Sunday night hit music fans hard with the news that musical icon David Bowie had lost his battle with cancer.
Bowie transcended his art, not only with his unique style, but a unique brand of musical theater that influenced greater society. The British-born singer worked hard for popular success in the 1960s before breaking out in 1972 with hits like “Starman” and the album it appeared on, The Rise and Fall of Ziggy Stardust. “Fame,” was his first American number one. He’d go on to sell 130 million records and spend four decades as a pop-culture superstar.
His music seemed to resonate with skiers, especially. Probably because he was one. He started escaping to Switzerland in the 1980s where he could sometimes be seen on the slopes of Gstaad, an upscale resort in the Bernese Oberland region of the Swiss Alps. Bowie told several news outlets over the years that, “In Switzerland, they leave me alone.”
“He lives a very clean life now, but I’m sure he’s obsessing about something else,” longtime friend Geoff MacCormack told The Guardian in 2013 when talking about Bowie, who fought substance abuse throughout his career. “When he moved to Switzerland for a while he started skiing. I remember thinking, “Bowie? Skiing?!”
There are a several random images of Bowie on the slopes circulating on the web (see above). While they can’t be confirmed, they certainly look like one of pop’s all time greats, especially standing next to his wife, supermodel Iman, and smoking a cigarette on the slopes. Bowie’s music often turned up in ski films, too, like a version of Space Odyssey for TGR’s Tangerine Dream and Rebel Rebel in the opening segment of Hunting Yeti from Nimbus.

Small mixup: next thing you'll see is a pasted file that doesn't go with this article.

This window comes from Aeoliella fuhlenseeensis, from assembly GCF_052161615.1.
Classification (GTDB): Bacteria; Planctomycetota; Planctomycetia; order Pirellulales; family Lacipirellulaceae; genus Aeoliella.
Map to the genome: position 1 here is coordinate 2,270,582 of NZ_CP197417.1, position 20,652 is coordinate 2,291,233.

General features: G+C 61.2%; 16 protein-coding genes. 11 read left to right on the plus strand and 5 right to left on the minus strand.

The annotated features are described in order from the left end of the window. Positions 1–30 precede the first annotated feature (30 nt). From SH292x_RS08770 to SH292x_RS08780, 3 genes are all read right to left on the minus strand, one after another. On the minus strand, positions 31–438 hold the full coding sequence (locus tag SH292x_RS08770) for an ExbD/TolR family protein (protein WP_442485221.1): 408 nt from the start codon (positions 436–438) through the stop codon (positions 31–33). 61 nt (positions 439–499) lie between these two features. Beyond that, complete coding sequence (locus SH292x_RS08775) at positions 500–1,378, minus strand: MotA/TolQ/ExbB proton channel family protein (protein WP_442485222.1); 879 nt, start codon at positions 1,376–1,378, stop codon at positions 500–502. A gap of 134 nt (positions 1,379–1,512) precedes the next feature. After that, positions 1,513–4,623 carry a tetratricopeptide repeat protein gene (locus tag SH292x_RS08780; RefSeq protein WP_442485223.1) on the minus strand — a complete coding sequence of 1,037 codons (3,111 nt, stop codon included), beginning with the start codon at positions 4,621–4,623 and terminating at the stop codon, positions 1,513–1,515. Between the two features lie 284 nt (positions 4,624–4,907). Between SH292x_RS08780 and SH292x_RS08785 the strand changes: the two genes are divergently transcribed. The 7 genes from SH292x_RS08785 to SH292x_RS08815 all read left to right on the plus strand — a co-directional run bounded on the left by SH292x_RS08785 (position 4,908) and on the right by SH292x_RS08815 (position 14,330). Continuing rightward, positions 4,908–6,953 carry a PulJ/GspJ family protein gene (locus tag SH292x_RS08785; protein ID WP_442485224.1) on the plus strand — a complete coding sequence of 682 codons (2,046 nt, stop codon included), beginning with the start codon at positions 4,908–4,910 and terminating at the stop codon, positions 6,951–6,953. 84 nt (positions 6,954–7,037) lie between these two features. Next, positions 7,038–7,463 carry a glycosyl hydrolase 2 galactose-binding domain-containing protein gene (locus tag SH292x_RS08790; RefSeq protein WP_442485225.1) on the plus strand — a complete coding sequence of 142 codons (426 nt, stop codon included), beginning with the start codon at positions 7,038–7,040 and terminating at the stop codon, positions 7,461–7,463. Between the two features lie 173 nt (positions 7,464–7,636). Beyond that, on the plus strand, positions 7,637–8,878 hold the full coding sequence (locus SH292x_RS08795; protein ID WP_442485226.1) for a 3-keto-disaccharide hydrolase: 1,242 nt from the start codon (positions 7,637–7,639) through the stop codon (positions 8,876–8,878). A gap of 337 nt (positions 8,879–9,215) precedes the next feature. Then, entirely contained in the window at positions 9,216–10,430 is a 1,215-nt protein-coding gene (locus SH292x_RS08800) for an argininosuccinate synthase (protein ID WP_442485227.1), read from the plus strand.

But maybe skiing’s biggest tribute was from Armada Skis, who commissioned Rick Stultz to do a Bowie graphic for a run of the company’s ARGs—a now-classic reverse cambered pow ski released during the 2008-09 season. Aramada also did a Bowie graphic for a run in 2005-06. Needless to say, the Park City, Utah company counts itself a fan of the rocker. “Artists and athletes who push boundaries have always inspired us to do the same,” Armada’s Andy Miller told The Inertia. “So an icon like David Bowie was a perfect fit.”
Bowie was 69.